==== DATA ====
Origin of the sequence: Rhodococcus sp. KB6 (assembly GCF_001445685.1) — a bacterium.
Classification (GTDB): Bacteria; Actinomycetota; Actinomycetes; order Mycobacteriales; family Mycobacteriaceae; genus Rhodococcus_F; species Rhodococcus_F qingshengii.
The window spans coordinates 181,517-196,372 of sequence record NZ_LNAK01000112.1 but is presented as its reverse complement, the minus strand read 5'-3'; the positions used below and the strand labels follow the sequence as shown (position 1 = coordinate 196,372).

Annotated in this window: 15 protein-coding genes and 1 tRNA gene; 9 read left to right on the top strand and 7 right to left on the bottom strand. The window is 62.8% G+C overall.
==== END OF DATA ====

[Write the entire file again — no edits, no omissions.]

Origin of the sequence: Rhodococcus sp. KB6 (assembly GCF_001445685.1) — a bacterium.
Classification (GTDB): Bacteria; Actinomycetota; Actinomycetes; order Mycobacteriales; family Mycobacteriaceae; genus Rhodococcus_F; species Rhodococcus_F qingshengii.
The window spans coordinates 181,517-196,372 of sequence record NZ_LNAK01000112.1 but is presented as its reverse complement, the minus strand read 5'-3'; the positions used below and the strand labels follow the sequence as shown (position 1 = coordinate 196,372).

Annotated in this window: 15 protein-coding genes and 1 tRNA gene; 9 read left to right on the top strand and 7 right to left on the bottom strand. The window is 62.8% G+C overall.